Chopard’s New Boutique Hotel in Paris Will Only Cater to the Brand’s Most Loyal Customers

As addresses go, Paris’s 1, Place Vendôme just might be the chicest in France. A short stroll from the Seine, it’s the cornerstone of the city’s most elegant 17th-century square, originally built to honor the Sun King, Louis XIV, and now home to flagship stores for Chanel, Dior, and Chopard, among others.

The latter has taken its stake in the enclave to the next level, renovating the six floors above its boutique into a lavish 15-suite hotel. “We’ve spent six years and have been involved in every aspect” of the new venture, says Karl-Fritz Scheufele, a graduate of the prestigious Lausanne Hospitality School and grandson of Karl Scheufele, who bought Chopard in 1963.

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As Karl-Fritz shows me around during an exclusive preview for Robb Report, he points out Chagall and Warhol paintings chosen by his father, Chopard copresident Karl-Friedrich, and recalls how, despite requiring an avalanche of bureaucratic box-ticking, his father insisted the hotel’s tastefully understated main salon have a working fireplace, in order to create a suitably intimate ambience. To reinforce that home-away-from-home ethos, dining is on “martini hours”—which is to say anytime and anywhere on the property. (Though, given the many Michelin-starred restaurants within walking distance, the menu is wisely limited to simple classics, such as salade Niçoise and a club sandwich.)

The family’s instincts and timing have proved impeccable. Post-pandemic, demand for residential-style micro hotels is spiking alongside interest in the hybridization of luxury lifestyle brands and the hospitality industry, with Audemars Piguet, Christian Louboutin, and Fragonard all recently opening hotels. “Companies can impress so much more in a hotel than during an hour in a shop,” says Jules Maury, head of travel operator Scott Dunn Private. “Our members don’t want to be surrounded by hundreds of people on holiday, but they’re over being hidden away in private villas. They want a discreet buzz.”

Only guests and valued Chopard customers have access to 1, Place Vendôme, where the brand’s style is subtly woven throughout, most spectacularly in the glass-roofed Winter Garden. Here, Caroline Scheufele, copresident and artistic director, supervised a stunning mosaic inspired by the brand’s Animal World jewelry collection, with thousands of cabochons used to depict monkeys, butterflies, and peacocks. Meanwhile, the 45 staff members have all undergone multidiscipline training, meaning each can make the perfect café allongé or book theater tickets without needing to refer guests to a specialist colleague.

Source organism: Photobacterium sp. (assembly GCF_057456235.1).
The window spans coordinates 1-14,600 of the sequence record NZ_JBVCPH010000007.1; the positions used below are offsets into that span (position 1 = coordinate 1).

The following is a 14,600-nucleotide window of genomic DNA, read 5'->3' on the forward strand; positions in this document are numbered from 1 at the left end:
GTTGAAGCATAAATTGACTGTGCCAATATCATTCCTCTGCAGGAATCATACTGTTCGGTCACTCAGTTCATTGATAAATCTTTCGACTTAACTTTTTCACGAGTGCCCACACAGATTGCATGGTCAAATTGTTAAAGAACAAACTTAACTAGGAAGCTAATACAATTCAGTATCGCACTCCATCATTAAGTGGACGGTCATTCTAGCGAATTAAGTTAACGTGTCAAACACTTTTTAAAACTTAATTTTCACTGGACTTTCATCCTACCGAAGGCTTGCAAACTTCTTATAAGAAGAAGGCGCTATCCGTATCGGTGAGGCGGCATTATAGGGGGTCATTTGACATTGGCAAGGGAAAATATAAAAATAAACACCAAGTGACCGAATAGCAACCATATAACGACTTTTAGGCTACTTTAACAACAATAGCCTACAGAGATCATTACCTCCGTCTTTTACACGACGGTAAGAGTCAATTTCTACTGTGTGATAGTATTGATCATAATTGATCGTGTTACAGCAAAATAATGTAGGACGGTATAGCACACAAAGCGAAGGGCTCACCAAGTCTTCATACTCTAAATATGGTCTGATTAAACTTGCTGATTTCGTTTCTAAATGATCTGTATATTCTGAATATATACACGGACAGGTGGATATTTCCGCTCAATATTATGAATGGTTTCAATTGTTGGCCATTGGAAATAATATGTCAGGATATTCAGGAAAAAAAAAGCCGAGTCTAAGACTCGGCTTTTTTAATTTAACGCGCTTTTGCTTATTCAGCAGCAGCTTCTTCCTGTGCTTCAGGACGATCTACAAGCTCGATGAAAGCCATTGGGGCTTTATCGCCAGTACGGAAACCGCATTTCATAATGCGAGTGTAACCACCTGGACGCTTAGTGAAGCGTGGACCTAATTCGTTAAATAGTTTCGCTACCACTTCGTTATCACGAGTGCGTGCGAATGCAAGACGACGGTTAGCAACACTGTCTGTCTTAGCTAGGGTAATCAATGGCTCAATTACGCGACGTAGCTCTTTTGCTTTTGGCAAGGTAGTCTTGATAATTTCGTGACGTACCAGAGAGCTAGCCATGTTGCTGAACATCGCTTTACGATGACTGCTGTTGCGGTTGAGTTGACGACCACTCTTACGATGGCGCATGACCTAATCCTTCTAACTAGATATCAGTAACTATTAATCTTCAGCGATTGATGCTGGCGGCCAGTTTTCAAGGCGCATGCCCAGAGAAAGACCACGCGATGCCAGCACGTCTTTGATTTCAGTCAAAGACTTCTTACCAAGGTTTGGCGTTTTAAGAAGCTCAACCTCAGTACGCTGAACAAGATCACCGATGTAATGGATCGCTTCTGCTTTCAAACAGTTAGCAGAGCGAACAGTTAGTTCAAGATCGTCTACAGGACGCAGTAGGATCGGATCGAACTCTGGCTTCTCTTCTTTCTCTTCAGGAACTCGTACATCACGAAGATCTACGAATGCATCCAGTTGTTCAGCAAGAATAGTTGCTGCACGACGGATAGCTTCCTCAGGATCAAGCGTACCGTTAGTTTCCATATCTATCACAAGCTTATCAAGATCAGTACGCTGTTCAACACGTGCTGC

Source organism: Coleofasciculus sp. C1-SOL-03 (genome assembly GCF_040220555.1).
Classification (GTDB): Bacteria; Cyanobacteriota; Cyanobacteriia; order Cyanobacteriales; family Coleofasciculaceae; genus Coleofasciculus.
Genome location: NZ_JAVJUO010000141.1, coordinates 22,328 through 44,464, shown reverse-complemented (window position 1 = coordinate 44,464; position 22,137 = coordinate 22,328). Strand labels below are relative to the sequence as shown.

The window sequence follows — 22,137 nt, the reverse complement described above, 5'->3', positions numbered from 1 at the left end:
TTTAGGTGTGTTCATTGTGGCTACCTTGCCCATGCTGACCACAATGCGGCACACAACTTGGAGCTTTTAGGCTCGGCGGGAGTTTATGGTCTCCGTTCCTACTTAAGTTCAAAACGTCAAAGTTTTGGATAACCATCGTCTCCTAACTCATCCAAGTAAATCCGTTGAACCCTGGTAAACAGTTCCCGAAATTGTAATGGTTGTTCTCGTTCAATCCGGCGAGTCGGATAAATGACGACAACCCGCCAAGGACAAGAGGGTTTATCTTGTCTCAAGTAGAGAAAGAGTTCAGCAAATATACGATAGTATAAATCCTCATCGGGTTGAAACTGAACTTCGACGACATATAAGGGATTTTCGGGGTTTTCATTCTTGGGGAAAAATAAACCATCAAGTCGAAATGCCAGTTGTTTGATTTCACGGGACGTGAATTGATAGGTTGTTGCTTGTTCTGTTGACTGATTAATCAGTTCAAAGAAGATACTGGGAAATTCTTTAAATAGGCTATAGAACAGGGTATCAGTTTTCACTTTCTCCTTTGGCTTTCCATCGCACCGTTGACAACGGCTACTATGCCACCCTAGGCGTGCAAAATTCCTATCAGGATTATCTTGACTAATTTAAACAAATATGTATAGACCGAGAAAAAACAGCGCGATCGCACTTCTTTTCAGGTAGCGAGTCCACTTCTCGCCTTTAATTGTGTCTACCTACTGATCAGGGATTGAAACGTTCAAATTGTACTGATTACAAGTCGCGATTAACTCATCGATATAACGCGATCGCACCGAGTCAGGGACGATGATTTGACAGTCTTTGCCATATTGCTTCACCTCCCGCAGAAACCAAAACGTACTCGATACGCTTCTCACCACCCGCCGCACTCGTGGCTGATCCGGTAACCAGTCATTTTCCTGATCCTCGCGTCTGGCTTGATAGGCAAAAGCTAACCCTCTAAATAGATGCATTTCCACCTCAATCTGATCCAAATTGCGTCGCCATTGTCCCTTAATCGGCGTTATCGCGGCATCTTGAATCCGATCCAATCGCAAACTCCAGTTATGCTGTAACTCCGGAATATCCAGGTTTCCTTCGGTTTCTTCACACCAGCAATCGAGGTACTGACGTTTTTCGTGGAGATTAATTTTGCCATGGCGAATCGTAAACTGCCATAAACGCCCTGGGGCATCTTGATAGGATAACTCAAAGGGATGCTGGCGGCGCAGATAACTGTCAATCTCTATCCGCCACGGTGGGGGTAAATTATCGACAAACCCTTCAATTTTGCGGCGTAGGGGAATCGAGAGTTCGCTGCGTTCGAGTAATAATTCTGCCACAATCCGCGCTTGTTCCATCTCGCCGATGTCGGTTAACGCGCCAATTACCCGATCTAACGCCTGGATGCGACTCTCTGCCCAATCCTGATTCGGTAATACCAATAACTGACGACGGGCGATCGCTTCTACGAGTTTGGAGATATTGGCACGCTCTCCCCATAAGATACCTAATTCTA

The individually decorated suites blend classic and contemporary touches. Saphir goes for roughly $1,500 per night and has hand-embroidered midnight-blue wall coverings inspired by a 17th-century drawing; Suite Paraiba has eye-catching pink-crystal parrot lamps by Tisserant Art & Style and porcelain bathroom taps by renowned interior designer Pierre-Yves Rochon, who worked with the family on the project. Appartement Chopard, at around $16,000 nightly, balances soaring (and meticulously restored) gilded ceilings with abstract art by Kemal Seyhan. It also boasts a balcony with a direct eyeline to Napoleon sitting atop the square’s towering centerpiece column.

Hospitality veteran Didier Le Calvez, who opened Four Seasons George V in 1999 and later transformed another Paris grande dame, Le Bristol, has also collaborated with the Scheufeles and admires the family’s approach. He believes the hotel has a unique charm. “It has the hardware of a palace hotel and the software of a private club,” he says. “Where else in Paris can you find complete privacy and yet open the door and be in the middle of the city?”

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